With that style in mind, the physical description comes next so that the new character can actually be ‘seen’ by the readers and a ‘face’ can be mentally superimposed upon that name.  

The third and final piece of that triangulation is the personality, which, I feel, develops complexly with time, and is somewhat situationally conditional based upon the task at hand or the writer’s intent. (Not to be confused with the reader’s perception, which can often run opposed to the author’s intent!)
In my extremely humble opinion, the physical description is the easiest aspect of those three characterizations to portray, it is merely the author’s visual representation of an empirical impression, …’it is what it is’, so-to-speak, and readers rarely take umbrage.  

The personality on the other hand is so deep and broad in scope, and yet so intrinsically personal to each individual reader, that readers will instantly excoriate you if they feel you’ve violated their personal opinion of what that character would or would not do in any given situation. The characters in the book are no longer your abstract creations, they are the reader’s friends/enemies and in many cases ‘real’ to them on an ethereal level.   Names and physical attributes are relatively one-dimensional and empirical by definition and design. Personalities are a three-dimensional abstract and dynamic in nature.

The name is probably the most difficult for this writer because you want it to be as character-specific and personality-appropriate as possible. It’s like naming your kids, and if they are main characters, you can’t go back and change them. Personalities and physical appearances can change at the wave of the written wand if wanted or warranted, but names, good or bad, remain the same and live on in perpetuity.  

In essence, I could never hope to surpass the canvases that are painted in the readers mind, and so I strive to provide the literary brushes and paint, and let my readers’ unlimited intellect and infinite imagination take them to places unknown, undiscovered, and quintessentially …their own!

My thanks as always, and much success to you all on your own literary journey, Curtis J. Hopfenbeck.
Liquid City
Curtis, thanks for guest blogging. I always enjoy learning about authors create their characters or I should say how the characters create a life of their own.

Now for a little background on Curtis. He garnered accolades for his writing at an early age. Grade school brought with it awards and recognition for both his innate skills and his immense humor, high school garnered ‘Feathered Pen’ and ‘Ink Slinger’ awards, and college brought about the coveted ‘Young Hemmingway Award’ for national excellence in writing, among others.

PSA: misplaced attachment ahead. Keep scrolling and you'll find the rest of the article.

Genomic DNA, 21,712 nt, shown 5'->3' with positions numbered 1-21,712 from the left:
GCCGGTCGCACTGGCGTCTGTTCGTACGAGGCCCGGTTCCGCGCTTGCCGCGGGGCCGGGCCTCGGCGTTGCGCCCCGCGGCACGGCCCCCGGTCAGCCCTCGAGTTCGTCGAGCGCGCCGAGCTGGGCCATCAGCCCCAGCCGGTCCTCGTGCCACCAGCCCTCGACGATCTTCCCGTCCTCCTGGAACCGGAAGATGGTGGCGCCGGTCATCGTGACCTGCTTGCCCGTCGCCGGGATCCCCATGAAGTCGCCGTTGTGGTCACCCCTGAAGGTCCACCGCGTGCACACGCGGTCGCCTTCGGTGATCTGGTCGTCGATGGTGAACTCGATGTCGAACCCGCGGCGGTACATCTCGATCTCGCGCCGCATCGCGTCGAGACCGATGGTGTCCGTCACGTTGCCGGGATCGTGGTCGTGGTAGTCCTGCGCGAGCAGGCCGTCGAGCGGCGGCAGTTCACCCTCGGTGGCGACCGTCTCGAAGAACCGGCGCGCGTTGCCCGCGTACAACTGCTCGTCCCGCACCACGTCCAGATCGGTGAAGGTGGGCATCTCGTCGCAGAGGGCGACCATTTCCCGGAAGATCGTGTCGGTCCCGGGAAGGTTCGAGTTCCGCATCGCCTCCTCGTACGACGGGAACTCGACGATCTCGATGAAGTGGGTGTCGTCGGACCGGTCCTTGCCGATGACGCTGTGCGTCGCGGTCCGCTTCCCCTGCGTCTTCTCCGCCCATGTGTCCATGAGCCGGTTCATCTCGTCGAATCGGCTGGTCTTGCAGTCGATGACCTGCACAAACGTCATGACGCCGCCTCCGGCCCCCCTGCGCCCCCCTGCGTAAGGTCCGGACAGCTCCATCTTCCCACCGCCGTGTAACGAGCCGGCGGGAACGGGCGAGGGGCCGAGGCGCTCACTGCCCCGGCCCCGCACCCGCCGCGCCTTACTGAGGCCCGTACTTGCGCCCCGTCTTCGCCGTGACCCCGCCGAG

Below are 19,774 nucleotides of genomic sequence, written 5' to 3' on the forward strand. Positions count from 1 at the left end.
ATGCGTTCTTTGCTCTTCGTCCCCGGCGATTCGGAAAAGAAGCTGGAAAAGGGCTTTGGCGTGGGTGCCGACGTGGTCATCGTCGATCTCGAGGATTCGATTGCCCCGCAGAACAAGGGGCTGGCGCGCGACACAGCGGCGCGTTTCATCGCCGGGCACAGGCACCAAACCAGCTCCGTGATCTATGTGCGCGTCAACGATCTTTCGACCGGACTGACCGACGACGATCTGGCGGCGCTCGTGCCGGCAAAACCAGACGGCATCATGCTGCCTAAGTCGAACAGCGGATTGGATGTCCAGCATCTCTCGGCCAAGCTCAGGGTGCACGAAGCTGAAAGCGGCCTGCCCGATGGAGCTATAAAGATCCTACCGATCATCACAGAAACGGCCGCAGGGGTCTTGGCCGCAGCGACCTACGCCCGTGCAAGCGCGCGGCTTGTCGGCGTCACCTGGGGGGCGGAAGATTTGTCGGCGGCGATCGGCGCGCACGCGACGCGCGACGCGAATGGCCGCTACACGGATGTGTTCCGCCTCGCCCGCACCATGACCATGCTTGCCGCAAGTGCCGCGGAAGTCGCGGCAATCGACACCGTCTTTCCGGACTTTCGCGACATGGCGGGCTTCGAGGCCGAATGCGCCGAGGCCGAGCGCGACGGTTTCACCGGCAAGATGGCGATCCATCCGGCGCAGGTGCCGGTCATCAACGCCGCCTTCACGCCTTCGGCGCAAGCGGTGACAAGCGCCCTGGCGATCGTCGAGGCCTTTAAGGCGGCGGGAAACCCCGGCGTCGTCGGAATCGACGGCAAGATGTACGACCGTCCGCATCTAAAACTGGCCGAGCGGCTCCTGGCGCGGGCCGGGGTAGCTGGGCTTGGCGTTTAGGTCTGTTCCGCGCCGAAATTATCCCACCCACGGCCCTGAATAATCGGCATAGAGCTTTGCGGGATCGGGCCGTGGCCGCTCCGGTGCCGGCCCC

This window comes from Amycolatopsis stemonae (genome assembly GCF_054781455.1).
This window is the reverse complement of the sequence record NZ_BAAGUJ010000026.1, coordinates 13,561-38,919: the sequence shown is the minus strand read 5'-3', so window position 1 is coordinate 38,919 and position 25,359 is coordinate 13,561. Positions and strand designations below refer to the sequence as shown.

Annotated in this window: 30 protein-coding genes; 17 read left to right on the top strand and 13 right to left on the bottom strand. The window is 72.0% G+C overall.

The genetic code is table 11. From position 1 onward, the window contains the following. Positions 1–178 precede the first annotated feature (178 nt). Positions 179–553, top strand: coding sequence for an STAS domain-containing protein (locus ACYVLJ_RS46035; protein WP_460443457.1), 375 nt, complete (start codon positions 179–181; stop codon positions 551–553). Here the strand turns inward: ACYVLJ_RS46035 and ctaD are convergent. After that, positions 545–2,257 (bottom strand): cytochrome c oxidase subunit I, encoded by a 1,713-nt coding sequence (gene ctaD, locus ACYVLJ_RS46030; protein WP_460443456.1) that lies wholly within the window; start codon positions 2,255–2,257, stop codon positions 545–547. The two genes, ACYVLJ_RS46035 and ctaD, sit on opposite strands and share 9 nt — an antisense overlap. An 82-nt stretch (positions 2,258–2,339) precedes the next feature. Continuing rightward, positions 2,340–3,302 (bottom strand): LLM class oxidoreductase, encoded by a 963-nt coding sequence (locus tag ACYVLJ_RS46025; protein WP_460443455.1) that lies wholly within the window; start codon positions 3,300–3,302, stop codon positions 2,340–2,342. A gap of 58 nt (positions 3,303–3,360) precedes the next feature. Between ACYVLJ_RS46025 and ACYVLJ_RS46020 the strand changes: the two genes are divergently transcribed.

His Shadoe Kilbourne series evokes an “urban Bond’ mystique, suspense and humor” that have the critics in stitches and the public clamoring for more. GQ Magazine named his first book, THE LIQUID CITY, as “One Of The Best Books Of The Year” in 2010 along with John Grisham and Stephen King; and as “One Of The 10 Books You Must Read In 2011” by a United Nations awarded international website for the youth, along with Salman Rushdie, Ayn Rand, Jonathan Franzen, Ralph Ellison and Erich Segel.

His second book in the Shadoe series, REIGN DANCE, due to be released Fall of 2011, continues the humorous, yet vigilantic journey of Shadoe Kilbourne. Curtis is outlining a new Western series in 2012 as well, to fill the void left by Louis L’Amour and his Sackett series. He resides in Salt Lake City, Utah with Natalie, his wife of 20 years and their two children, Taylor and Caeden.  

How do your characters come to life? Which of the 3 elements is the hardest for you to create? As a reader, which of the 3 elements do you feel needs the most attention? Thanks so much for stopping by and for sharing your thoughts.


  1. Mason - Thanks for hosting Curtis.

    Curtis - Thanks for sharing the way your characters take shape. Like you, I think a lot about what my characters' roles will be and what kinds of people they'll have to be to fulfill those roles. It is interesting how that shapes who they are and what they do.

  2. Ironically half of my character's names come after I've finished writing - and it takes me less than thirty minutes to brainstorm some cool ones.